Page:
Fishing became an industry in Turkey in the second half of the 20th century. With government incentives towards the end of the 1980s, the amount of fish caught and the earnings derived reached the highest levels. But fish stocks declined drastically in subsequent years due to wrong fishing. Only 55 out of 200 fish species in the Marmara, 163 in the Black Sea, 300 in the Aegean and 540 in the Mediterranean can be commercially caught and sold today. Nevertheless, the Chairman of the Istanbul Regional Union of Seafood Cooperatives, Ali Güney, reports that 2.4 million people serve the sector working on land and sea. Similarly, the number of licensed vessels, which was around 8,500 at the end of the 1980s, is pushing 19,000 today. The sea and the fish have not changed, so earnings have inevitably fallen as competition has intensified with the increased number of vessels. The earnings the vessels bring in at the end of this whirlwind of activity that lasts all season is parceled out to the fishermen by the captain.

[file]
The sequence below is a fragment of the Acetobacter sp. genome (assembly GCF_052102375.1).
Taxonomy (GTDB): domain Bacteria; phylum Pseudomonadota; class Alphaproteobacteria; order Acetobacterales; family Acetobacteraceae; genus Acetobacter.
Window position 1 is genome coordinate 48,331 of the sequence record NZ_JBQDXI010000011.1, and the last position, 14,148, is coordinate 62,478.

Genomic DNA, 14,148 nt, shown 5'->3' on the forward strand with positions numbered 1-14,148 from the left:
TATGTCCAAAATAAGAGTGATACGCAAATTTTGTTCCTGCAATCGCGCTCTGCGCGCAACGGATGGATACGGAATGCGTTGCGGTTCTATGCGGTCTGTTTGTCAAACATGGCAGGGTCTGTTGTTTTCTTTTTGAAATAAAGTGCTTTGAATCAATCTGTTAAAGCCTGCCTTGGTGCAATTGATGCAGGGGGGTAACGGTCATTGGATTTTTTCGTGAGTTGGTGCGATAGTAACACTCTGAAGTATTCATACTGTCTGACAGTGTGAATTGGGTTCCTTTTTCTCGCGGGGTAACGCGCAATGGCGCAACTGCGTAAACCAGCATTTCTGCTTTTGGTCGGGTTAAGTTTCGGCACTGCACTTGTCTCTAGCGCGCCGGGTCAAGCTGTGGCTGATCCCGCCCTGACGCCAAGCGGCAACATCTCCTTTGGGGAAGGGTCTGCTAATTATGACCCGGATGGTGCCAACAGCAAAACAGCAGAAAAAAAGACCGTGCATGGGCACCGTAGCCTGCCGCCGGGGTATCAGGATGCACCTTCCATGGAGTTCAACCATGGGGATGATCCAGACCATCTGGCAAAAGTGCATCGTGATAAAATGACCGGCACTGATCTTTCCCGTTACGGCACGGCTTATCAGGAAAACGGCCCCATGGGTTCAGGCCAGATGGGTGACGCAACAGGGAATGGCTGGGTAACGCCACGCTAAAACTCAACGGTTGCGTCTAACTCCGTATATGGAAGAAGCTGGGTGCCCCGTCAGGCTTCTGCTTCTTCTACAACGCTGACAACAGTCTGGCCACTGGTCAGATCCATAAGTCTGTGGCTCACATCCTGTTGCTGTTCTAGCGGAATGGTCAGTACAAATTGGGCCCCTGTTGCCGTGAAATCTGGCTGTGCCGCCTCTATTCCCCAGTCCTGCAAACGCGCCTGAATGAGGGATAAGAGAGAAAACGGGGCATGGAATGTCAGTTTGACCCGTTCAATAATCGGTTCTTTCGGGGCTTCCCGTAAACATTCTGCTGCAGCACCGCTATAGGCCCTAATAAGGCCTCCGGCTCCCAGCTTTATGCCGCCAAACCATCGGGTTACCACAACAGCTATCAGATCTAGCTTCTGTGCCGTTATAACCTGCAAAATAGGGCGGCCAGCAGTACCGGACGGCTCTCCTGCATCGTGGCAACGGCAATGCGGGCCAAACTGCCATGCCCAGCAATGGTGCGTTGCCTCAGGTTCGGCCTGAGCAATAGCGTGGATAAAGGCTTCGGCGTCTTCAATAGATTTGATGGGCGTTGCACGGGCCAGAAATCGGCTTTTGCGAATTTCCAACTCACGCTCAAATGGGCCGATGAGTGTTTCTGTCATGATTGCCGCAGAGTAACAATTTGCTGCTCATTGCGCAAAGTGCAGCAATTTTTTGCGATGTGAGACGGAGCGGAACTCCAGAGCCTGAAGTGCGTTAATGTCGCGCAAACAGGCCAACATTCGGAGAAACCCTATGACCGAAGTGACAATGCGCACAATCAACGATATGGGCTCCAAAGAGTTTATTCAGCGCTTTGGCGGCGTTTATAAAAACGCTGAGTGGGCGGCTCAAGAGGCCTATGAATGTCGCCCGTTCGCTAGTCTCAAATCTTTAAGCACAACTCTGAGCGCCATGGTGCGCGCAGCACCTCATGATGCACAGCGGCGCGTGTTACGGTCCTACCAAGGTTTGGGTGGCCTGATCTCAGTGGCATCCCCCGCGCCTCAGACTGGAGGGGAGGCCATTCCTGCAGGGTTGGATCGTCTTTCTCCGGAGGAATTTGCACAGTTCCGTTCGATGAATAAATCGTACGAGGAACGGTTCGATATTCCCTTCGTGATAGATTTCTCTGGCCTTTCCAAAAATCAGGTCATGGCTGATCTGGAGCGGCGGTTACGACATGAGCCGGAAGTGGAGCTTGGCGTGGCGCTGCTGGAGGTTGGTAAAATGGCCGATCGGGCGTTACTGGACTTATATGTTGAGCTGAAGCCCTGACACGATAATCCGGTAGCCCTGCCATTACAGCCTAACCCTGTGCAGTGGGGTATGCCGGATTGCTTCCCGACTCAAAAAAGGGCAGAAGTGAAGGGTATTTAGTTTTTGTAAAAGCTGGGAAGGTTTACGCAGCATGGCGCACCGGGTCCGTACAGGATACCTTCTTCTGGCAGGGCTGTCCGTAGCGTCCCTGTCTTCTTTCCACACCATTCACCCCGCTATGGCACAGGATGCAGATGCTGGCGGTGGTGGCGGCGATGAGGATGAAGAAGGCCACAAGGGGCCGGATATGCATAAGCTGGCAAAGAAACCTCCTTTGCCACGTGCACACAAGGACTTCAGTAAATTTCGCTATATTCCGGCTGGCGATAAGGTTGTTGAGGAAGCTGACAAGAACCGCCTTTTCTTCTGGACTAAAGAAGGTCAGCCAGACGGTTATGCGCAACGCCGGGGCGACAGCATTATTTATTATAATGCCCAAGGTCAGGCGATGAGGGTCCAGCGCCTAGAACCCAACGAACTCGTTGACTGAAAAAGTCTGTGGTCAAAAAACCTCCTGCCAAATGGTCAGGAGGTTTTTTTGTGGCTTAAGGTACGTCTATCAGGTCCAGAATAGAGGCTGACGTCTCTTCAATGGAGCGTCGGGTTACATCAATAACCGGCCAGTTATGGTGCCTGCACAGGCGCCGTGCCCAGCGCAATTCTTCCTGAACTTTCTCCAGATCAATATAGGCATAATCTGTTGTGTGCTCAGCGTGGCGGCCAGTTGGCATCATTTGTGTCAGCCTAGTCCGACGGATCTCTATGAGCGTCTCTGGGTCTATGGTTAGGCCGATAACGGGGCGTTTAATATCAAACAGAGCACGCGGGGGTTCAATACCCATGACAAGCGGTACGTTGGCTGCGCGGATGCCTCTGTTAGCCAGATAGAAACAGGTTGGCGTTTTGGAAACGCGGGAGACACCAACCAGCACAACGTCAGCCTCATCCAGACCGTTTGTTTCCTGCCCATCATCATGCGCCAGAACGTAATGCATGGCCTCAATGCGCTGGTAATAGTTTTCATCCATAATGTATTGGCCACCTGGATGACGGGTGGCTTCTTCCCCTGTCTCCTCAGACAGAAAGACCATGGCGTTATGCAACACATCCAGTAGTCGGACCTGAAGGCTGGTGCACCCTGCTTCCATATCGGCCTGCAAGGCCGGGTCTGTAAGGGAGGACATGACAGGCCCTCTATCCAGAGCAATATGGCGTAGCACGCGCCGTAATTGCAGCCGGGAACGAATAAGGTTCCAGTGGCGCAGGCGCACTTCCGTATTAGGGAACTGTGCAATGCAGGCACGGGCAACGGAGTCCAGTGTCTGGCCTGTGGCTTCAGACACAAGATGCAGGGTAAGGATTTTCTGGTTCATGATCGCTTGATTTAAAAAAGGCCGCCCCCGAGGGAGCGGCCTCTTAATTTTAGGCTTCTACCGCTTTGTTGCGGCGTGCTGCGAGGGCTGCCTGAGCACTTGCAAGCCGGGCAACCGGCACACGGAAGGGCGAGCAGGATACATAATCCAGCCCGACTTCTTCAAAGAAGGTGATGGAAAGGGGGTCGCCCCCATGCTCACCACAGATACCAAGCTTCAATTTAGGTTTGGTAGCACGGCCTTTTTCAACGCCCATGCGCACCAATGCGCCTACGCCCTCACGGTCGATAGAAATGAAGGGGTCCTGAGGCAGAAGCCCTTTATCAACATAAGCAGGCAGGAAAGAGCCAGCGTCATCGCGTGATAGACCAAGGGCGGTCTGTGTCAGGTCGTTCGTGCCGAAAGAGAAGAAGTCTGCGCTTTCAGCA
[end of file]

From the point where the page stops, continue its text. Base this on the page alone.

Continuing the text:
It's getting dark and the Poyraz scans the entrance to the Black Sea with its radar before casting one last net. Data such as the location of the fish schools and the depth of the water is available instantaneously from monitors in the captain's cabin. When the last net has been hauled in the cases are full up and it's time to return to port. The Poyraz approaches Büyükdere, where the vessel's land crew and pickup truck are there to meet it. The land crew is in continuous contact with the vessel and is therefore ready and waiting wherever it approaches port. Its job is to transport the fish cases as soon as possible to whatever market the captain indicates. Among those meeting the vessel some are clutching plastic shopping bags, expecting a 'cut' in return for carrying the cases and icing the fish. It's an old fishing tradition. Even though they have not had a hand in the work, it is customary to give a fish to those who witness the catch being brought in. The Poyraz crew hand the fish over safe and sound, but the job isn't done yet. The cleaning of the nets and the washing down of the vessel commence and the deck is hosed down from one end to the other. After dinner, which is consumed in the late hours of the night, the bunks in the cabins seem as comfortable as feather beds to the weary crew members, and the fishermen drift off to sleep in the satisfaction of having earned some money to take home to their families at the end of the season. But they know that the sea is temperamental, that no one knows what tomorrow will bring or where the fish will be. As Istanbul wakes up to another day, the fishermen have long since hauled in their first nets and are sipping their tea, watching from the deck of the Poyraz in the middle of the Bosporus as the city once again comes to life.